Sunday, October 3, 2004
Southwest Ohio has few contested House races
By Carl Weiser
Enquirer Washington Bureau
EVANSTON - Living in the swing state of Ohio, Ted Banks will have an outsized role in picking the next president.
Democrat Greg Harris, who's challenging incumbent Rep. Steve Chabot for Ohio's 1st Congressional District seat, talks to Ela Atkins (left) and Deborah Hazeley at a Sept. 25 event at St. Mark's Catholic Church in Evanston.
The Enquirer/MEGGAN BOOKER
But when it comes to picking his own congressman, Banks lives in the wrong district and the wrong state.
"Not too much I can do about it," said Banks, a Democrat from Evanston who stopped by a Cookout for the Candidates at St. Mark's Catholic Church. "It's a Republican stronghold."
While all 435 seats in the U.S. House are up for election this November, the truth is that - as in previous years - only about 25 to 30 seats are truly contested.
Ohio's 1st Congressional District, where Banks lives, isn't one of them. Democrat Greg Harris is challenging 10-year incumbent Steve Chabot - a rematch of a race Chabot won last time, 65 percent to 35 percent.
And that may be the closest race in Southwest Ohio. Democrat Charles Sanders is challenging Rep. Rob Portman for the fourth time. He's never received more than 26 percent of the vote. Jeff Hardenbrook is once again challenging Rep. John Boehner, a race Boehner won 71 percent to 29 percent two years ago.
Redistricting and the power of incumbency have made most members of Congress unbeatable. Only four incumbents lost to challengers in the 2002 general election. Four incumbents lost to challengers in party primaries.
For 90 percent of voters, incumbency and redistricting mean their House vote matters very little.
1st District example
Greg Harris arrived at St. Mark's Church one recent Saturday to find an audience of empty chairs.
The 33-year-old former nonprofit director lingered a few minutes talking with church volunteers until a half-dozen people showed up.
Janice Allen-Blue, 52, a health administrator from Walnut Hills, said she doesn't like Chabot, doesn't like the Republican Congress, and doesn't like that the "powers that be" have assumed Chabot will be re-elected.
Like many challengers, Harris' low-budget campaign consists of "honk and waves," door-knocking, and attending any event that will have him. Harris said he is dismayed the Democratic Party is not targeting his race.
The House Democratic leader, Nancy Pelosi, told him: "They don't even look at you unless you can raise $300,000."
Harris' most recent fund-raising tally: $32,000. His campaign office is a rundown former TV repair shop in Over-the-Rhine. The bathroom has no door.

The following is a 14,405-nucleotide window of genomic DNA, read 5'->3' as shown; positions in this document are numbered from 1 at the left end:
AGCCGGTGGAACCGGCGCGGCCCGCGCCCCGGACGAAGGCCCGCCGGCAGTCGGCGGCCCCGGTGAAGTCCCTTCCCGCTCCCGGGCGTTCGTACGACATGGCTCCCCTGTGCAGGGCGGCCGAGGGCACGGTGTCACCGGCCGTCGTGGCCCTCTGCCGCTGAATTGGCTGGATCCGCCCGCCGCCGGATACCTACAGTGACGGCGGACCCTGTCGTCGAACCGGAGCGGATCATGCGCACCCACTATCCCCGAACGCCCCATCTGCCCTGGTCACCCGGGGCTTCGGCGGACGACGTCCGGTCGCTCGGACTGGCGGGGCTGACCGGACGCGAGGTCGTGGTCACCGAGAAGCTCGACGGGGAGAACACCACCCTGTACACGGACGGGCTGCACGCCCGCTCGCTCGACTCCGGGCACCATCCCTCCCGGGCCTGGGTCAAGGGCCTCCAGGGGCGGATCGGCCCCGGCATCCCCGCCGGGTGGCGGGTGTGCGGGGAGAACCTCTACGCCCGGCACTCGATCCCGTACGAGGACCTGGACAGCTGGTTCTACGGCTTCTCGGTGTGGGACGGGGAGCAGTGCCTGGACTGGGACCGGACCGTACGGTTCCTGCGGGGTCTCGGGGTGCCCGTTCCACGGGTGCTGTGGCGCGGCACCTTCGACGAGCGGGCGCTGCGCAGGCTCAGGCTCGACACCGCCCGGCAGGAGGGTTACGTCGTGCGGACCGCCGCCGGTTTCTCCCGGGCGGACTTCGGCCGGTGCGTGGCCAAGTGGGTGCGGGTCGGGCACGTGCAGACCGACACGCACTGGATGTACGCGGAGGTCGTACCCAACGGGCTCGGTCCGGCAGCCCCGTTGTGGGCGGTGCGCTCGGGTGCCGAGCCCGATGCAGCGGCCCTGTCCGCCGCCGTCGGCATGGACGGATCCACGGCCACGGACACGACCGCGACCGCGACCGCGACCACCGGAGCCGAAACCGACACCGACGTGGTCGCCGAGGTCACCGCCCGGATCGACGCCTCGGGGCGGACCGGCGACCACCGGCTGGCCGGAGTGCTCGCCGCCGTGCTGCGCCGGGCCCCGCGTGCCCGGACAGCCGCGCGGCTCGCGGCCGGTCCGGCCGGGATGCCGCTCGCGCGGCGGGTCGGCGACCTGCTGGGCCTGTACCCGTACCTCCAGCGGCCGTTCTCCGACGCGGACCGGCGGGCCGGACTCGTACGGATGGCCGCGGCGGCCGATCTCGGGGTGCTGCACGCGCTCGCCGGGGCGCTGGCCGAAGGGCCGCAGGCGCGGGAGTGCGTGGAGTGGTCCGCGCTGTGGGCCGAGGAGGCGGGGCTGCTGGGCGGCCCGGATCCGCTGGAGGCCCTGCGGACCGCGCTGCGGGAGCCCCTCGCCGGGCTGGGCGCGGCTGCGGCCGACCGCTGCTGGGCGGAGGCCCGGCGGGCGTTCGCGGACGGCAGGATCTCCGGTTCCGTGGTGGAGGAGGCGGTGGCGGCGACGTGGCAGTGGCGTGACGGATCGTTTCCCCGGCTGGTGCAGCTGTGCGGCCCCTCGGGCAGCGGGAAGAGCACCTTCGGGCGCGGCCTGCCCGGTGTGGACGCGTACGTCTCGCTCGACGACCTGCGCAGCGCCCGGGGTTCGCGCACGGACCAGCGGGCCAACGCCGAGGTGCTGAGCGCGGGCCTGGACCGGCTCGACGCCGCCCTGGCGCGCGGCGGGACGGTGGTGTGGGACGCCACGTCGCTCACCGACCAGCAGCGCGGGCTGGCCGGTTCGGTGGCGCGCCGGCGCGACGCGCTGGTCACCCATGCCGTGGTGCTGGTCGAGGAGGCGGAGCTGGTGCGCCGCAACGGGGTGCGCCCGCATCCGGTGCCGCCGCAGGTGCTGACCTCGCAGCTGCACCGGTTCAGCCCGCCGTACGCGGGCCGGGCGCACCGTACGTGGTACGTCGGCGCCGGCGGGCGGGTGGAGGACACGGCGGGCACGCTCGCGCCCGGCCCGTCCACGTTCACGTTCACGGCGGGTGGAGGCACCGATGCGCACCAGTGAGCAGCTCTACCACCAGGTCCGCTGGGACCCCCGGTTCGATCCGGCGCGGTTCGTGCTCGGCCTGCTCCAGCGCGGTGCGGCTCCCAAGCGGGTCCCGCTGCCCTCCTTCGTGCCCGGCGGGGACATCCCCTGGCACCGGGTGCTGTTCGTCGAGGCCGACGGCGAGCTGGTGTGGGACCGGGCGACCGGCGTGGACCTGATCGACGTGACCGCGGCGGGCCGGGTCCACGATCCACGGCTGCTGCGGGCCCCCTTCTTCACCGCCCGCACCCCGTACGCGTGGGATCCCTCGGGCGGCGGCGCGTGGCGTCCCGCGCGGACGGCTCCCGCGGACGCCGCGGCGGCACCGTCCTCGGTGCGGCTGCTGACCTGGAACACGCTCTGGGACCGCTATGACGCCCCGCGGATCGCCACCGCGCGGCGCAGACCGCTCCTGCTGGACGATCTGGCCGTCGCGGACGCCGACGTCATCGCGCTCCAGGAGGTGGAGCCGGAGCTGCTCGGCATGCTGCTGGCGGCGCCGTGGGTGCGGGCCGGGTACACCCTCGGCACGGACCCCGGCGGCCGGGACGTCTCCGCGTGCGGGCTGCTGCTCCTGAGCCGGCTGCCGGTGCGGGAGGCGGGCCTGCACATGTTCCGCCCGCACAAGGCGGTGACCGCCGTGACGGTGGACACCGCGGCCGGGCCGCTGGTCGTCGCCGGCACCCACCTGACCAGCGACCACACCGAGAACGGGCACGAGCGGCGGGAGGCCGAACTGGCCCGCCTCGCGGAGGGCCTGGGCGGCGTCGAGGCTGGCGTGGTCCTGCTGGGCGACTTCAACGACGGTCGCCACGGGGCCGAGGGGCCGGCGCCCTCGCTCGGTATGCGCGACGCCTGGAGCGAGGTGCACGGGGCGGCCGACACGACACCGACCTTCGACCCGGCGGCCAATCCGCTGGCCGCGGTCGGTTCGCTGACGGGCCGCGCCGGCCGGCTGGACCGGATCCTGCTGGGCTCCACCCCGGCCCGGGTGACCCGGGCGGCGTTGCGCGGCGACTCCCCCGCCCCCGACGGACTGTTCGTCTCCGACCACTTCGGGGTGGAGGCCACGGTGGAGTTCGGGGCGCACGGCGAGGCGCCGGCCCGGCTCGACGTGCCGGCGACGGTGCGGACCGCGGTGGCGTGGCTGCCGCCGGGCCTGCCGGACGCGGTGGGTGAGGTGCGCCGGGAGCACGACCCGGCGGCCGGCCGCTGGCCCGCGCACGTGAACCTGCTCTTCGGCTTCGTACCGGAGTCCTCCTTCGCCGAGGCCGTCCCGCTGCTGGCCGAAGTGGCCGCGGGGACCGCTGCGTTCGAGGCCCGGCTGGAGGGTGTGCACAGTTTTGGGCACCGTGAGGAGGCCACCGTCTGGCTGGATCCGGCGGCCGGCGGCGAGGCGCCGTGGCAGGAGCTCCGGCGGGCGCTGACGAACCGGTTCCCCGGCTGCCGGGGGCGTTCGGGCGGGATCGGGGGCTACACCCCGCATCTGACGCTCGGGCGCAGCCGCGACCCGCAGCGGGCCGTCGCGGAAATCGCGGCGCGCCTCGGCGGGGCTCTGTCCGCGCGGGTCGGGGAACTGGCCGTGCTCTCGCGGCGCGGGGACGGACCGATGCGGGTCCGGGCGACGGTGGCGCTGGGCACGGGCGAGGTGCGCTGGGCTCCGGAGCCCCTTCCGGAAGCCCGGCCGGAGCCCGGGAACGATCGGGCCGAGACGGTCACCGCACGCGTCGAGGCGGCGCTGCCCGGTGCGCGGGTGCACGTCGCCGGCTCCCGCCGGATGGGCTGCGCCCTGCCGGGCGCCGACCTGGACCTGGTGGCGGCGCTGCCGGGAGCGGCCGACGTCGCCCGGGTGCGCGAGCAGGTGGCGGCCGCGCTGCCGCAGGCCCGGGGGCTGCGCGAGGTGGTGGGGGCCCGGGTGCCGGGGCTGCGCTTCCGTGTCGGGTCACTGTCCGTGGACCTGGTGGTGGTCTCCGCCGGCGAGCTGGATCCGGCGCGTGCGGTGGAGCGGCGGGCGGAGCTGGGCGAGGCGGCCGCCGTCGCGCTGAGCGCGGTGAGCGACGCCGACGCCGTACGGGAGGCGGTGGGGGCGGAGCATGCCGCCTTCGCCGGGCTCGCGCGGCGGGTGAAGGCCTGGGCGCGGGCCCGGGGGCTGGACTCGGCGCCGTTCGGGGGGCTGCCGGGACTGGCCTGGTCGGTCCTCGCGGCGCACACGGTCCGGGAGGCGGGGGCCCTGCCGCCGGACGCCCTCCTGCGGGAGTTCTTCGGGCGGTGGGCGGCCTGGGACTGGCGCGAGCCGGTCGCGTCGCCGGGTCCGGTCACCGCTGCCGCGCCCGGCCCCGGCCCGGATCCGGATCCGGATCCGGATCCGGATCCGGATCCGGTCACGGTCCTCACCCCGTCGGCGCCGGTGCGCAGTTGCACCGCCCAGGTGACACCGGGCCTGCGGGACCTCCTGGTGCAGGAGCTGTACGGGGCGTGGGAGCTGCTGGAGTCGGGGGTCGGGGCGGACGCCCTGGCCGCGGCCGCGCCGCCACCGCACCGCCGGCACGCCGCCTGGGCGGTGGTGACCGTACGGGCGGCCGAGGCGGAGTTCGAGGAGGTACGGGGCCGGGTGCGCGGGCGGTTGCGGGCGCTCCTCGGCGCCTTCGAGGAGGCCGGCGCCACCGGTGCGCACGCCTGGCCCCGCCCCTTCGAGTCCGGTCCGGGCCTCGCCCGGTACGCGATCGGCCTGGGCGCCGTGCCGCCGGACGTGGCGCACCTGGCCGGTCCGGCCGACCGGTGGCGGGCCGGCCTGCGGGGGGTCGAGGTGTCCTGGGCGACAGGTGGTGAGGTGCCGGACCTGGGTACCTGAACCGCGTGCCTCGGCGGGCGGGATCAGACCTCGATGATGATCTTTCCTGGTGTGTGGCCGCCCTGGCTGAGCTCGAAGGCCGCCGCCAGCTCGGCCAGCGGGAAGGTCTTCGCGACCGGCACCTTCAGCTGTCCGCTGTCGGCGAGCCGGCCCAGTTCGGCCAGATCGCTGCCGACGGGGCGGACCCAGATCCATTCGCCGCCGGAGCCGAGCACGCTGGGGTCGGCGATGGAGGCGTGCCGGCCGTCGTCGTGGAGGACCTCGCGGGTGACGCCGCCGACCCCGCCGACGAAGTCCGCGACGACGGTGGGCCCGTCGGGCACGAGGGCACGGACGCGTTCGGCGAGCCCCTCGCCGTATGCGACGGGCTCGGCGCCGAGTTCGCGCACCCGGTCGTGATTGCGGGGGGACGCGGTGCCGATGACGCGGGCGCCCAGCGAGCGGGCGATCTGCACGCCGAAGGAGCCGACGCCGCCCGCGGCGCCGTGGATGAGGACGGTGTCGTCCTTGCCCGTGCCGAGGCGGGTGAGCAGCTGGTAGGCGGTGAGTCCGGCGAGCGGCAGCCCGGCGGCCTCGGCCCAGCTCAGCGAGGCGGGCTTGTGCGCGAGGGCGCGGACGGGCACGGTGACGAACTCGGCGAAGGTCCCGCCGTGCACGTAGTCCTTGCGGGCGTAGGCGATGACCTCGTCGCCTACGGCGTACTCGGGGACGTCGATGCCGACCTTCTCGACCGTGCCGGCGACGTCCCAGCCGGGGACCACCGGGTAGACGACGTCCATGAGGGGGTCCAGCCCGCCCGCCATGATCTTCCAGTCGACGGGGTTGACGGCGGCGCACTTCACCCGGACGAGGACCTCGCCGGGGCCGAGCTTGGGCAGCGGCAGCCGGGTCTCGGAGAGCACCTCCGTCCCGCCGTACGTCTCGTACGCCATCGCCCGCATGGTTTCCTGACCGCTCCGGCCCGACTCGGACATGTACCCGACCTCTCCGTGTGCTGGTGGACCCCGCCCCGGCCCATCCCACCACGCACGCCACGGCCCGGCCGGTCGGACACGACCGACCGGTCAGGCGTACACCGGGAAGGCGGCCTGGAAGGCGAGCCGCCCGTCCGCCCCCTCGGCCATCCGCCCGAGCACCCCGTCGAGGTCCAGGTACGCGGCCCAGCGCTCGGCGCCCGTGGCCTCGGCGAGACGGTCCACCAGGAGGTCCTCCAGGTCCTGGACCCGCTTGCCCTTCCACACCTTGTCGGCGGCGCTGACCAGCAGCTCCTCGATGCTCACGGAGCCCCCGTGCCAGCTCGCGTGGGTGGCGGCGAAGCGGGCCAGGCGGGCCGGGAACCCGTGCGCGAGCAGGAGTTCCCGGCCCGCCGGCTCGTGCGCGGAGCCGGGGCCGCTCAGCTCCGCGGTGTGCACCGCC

On the very day Harris was at St. Mark's, Chabot was in Westwood filming a biographical campaign commercial that will reach tens of thousands when it's broadcast on local television - something Harris can only dream of.
Everyone seems to know Chabot after 10 years in office. He grew up in Westwood, married a girl he met in the fourth grade, and until recently lived in a house around the corner from his mother.
Refrigerator repairman Mike Rogers of Delhi Township said he didn't know who was running against Chabot, "and I don't really care."
Why it matters
The 1st District wasn't always such a Republican lock.
For 18 years it was held by Democrats, including present Cincinnati Mayor Charlie Luken. Chabot won the seat in the Republican revolution of 1994, when it was still considered a swing district.
When the Ohio General Assembly redrew congressional districts after the 2000 census, state legislators added several Republican townships in Butler County and western Hamilton County to the district and sliced out some Democratic areas to the east.
Portman's district became slightly less Republican, but it is still about two-thirds GOP. Boehner, who didn't even bother to debate his opponent last time, also enjoys a district with a seemingly impregnable GOP margin.
The 3rd District, which includes northern Warren County, also had Republicans added to it, helping ensure that GOP Rep. Mike Turner won the seat in 2002 after Rep. Tony Hall, a Democrat, quit to take a job with the United Nations.
What's happened is that House districts have become more ideologically homogeneous, said Rob Richie, director of the Center for Voting and Democracy, a nonpartisan group that has studied the nation's increasingly noncompetitive congressional races.
"It's not that everyone's happy with Congress. It's just that in most districts the incumbent represents the partisan inclination," Richie said.
Even Chabot agrees districts should be more competitive.
"I think that it would be much healthier for the electoral process if there were competitive districts," said Chabot.
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